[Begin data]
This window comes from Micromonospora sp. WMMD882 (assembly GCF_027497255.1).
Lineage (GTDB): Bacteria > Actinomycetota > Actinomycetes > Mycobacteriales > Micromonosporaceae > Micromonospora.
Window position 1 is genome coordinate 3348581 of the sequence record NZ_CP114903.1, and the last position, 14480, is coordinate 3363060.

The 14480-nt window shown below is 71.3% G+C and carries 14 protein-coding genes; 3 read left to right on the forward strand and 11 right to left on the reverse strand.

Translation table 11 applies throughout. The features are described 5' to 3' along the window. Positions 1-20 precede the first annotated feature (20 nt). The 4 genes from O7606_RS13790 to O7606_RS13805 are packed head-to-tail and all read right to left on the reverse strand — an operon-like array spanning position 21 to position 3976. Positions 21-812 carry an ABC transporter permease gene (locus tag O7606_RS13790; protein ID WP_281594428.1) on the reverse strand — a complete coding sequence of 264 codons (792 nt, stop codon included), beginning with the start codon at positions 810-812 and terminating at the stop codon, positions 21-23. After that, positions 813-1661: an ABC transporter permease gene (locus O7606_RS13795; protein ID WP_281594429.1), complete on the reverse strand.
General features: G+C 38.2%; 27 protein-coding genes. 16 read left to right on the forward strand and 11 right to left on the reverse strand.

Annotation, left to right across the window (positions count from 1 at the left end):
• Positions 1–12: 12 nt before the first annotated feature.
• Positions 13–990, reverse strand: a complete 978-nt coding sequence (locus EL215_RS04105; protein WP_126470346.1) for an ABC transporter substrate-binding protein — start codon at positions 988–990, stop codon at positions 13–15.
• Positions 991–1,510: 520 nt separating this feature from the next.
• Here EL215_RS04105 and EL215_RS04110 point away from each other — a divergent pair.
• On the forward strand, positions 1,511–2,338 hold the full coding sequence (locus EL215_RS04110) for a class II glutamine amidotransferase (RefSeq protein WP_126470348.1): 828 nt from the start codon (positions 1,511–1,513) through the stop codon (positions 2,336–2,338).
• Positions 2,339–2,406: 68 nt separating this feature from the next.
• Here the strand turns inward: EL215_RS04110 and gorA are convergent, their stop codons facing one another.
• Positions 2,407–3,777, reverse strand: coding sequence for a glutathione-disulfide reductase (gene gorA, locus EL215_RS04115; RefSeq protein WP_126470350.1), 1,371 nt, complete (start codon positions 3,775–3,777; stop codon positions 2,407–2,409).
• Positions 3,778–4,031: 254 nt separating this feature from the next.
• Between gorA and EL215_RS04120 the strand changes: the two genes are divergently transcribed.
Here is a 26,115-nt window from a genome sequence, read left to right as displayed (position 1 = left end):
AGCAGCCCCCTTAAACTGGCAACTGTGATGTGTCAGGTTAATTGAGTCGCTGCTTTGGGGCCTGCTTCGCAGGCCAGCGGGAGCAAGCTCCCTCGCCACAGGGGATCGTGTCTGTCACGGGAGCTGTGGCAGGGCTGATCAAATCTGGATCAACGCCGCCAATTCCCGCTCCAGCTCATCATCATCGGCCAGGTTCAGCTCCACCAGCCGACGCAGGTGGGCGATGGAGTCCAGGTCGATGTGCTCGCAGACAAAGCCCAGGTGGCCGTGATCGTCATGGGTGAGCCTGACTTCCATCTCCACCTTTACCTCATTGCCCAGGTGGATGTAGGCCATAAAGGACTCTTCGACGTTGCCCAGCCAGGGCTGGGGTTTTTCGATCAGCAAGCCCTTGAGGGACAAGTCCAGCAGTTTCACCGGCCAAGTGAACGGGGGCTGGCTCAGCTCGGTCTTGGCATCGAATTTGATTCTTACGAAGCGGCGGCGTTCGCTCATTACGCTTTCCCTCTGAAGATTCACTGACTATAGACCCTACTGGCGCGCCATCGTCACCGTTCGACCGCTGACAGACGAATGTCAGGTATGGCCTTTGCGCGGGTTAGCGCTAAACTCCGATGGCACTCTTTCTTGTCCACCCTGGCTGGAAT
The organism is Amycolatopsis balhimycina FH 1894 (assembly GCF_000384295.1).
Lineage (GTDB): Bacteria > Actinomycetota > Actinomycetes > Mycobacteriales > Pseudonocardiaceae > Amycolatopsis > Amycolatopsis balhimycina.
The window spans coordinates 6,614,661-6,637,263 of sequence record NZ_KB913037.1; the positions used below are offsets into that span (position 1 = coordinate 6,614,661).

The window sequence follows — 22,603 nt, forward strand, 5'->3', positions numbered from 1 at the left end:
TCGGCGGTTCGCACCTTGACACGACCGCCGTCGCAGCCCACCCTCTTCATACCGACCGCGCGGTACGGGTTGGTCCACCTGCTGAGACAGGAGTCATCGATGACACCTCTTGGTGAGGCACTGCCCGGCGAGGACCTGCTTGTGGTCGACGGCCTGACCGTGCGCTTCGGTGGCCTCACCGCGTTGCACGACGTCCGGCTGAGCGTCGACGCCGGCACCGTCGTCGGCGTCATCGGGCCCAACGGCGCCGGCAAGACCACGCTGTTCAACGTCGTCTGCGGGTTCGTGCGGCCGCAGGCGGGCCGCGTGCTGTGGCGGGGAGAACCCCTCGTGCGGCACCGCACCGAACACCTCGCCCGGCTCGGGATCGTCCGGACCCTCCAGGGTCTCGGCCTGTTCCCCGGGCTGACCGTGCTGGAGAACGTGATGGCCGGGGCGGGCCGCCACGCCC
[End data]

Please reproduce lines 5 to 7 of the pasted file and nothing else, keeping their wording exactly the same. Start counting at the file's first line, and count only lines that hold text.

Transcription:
Translation table 11 applies throughout. The features are described 5' to 3' along the window. Positions 1-20 precede the first annotated feature (20 nt). The 4 genes from O7606_RS13790 to O7606_RS13805 are packed head-to-tail and all read right to left on the reverse strand — an operon-like array spanning position 21 to position 3976. Positions 21-812 carry an ABC transporter permease gene (locus tag O7606_RS13790; protein ID WP_281594428.1) on the reverse strand — a complete coding sequence of 264 codons (792 nt, stop codon included), beginning with the start codon at positions 810-812 and terminating at the stop codon, positions 21-23. After that, positions 813-1661: an ABC transporter permease gene (locus O7606_RS13795; protein ID WP_281594429.1), complete on the reverse strand.
General features: G+C 38.2%; 27 protein-coding genes. 16 read left to right on the forward strand and 11 right to left on the reverse strand.

Annotation, left to right across the window (positions count from 1 at the left end):